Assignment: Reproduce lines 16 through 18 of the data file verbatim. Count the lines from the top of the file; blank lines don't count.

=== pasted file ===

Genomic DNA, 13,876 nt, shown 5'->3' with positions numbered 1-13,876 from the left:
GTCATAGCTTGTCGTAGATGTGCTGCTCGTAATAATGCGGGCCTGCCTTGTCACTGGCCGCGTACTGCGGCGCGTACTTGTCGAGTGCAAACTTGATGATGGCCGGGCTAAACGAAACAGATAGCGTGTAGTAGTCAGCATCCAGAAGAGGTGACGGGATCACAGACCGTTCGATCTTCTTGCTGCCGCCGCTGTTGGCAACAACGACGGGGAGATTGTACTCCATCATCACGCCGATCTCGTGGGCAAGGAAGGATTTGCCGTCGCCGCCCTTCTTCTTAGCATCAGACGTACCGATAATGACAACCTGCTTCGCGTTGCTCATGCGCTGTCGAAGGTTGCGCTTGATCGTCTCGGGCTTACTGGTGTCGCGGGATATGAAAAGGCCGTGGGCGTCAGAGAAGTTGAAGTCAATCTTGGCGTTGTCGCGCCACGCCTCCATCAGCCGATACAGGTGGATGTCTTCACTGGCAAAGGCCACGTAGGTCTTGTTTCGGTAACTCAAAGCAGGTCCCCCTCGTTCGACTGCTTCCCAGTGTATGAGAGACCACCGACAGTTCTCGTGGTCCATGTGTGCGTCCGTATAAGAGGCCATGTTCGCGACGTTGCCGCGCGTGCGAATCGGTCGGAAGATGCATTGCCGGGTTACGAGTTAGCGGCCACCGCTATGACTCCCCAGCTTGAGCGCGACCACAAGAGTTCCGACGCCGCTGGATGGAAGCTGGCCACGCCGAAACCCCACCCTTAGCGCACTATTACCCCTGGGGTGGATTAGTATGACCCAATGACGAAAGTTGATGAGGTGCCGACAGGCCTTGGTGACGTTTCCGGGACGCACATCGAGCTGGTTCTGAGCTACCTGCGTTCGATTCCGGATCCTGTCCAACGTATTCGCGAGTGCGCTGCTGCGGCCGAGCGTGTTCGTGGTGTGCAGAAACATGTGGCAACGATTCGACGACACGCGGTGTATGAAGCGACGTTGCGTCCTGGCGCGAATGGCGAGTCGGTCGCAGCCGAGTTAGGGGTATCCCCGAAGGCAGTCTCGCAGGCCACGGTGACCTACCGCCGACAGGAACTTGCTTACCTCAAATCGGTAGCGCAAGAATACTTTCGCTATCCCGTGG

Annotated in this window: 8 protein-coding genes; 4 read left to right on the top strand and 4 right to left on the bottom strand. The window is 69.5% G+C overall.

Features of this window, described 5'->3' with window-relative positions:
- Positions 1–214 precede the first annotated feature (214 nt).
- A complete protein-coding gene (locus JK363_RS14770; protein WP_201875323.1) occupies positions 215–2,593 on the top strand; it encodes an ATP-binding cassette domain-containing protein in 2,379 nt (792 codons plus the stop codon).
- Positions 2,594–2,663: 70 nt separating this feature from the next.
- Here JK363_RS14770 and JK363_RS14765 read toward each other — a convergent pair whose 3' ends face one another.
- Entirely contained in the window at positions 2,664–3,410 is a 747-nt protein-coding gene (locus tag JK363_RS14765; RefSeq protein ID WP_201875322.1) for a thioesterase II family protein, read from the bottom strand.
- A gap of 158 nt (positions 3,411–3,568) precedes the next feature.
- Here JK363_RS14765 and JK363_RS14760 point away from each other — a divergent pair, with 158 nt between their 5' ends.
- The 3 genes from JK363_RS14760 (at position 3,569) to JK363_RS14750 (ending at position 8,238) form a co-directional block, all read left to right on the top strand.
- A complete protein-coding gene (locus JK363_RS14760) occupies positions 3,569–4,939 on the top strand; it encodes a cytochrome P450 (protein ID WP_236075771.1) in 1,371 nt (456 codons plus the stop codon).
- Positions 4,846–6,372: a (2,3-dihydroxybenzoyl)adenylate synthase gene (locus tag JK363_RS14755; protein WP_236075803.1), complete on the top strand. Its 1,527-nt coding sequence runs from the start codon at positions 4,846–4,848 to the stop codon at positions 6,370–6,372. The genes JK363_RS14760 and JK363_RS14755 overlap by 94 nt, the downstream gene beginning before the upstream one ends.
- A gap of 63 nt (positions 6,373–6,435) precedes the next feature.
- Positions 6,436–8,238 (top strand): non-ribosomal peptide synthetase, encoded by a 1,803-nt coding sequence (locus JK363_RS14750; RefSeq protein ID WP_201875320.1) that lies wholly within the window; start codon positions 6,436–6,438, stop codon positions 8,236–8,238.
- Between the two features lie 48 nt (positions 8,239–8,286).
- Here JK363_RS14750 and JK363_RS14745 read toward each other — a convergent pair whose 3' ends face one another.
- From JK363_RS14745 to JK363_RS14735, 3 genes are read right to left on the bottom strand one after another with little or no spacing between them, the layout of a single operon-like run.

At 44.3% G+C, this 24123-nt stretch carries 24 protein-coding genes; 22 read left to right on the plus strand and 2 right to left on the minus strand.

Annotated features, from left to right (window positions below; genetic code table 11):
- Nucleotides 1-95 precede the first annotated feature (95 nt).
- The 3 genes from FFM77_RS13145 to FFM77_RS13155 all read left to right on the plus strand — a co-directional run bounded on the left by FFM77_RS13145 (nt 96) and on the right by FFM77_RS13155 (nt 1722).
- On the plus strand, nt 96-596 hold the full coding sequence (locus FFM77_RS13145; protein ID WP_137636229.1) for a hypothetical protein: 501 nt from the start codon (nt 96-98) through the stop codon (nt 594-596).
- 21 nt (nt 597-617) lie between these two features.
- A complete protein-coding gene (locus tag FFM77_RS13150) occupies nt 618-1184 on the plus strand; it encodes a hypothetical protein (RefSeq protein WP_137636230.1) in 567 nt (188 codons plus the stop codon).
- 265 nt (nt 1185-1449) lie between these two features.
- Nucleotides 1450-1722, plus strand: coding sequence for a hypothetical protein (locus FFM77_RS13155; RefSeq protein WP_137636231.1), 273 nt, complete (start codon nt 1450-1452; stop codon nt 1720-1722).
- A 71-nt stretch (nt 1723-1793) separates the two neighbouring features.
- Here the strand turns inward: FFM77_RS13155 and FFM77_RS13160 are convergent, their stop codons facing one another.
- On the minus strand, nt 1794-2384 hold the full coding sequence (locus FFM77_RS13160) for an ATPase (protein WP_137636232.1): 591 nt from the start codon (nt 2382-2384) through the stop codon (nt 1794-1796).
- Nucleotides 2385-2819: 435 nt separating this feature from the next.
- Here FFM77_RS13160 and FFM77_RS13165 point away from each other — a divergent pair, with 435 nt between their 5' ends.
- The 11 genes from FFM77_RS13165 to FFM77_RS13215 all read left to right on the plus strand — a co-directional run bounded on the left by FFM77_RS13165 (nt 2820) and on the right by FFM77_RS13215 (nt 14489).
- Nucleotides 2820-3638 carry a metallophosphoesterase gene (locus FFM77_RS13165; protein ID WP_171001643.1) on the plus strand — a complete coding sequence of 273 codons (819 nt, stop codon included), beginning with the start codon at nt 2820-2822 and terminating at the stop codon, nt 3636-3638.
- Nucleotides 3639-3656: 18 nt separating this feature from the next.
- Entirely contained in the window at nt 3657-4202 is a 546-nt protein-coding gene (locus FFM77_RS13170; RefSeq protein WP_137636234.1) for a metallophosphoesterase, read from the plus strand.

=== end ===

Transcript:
- Positions 6,436–8,238 (top strand): non-ribosomal peptide synthetase, encoded by a 1,803-nt coding sequence (locus JK363_RS14750; RefSeq protein ID WP_201875320.1) that lies wholly within the window; start codon positions 6,436–6,438, stop codon positions 8,236–8,238.
- Between the two features lie 48 nt (positions 8,239–8,286).
- Here JK363_RS14750 and JK363_RS14745 read toward each other — a convergent pair whose 3' ends face one another.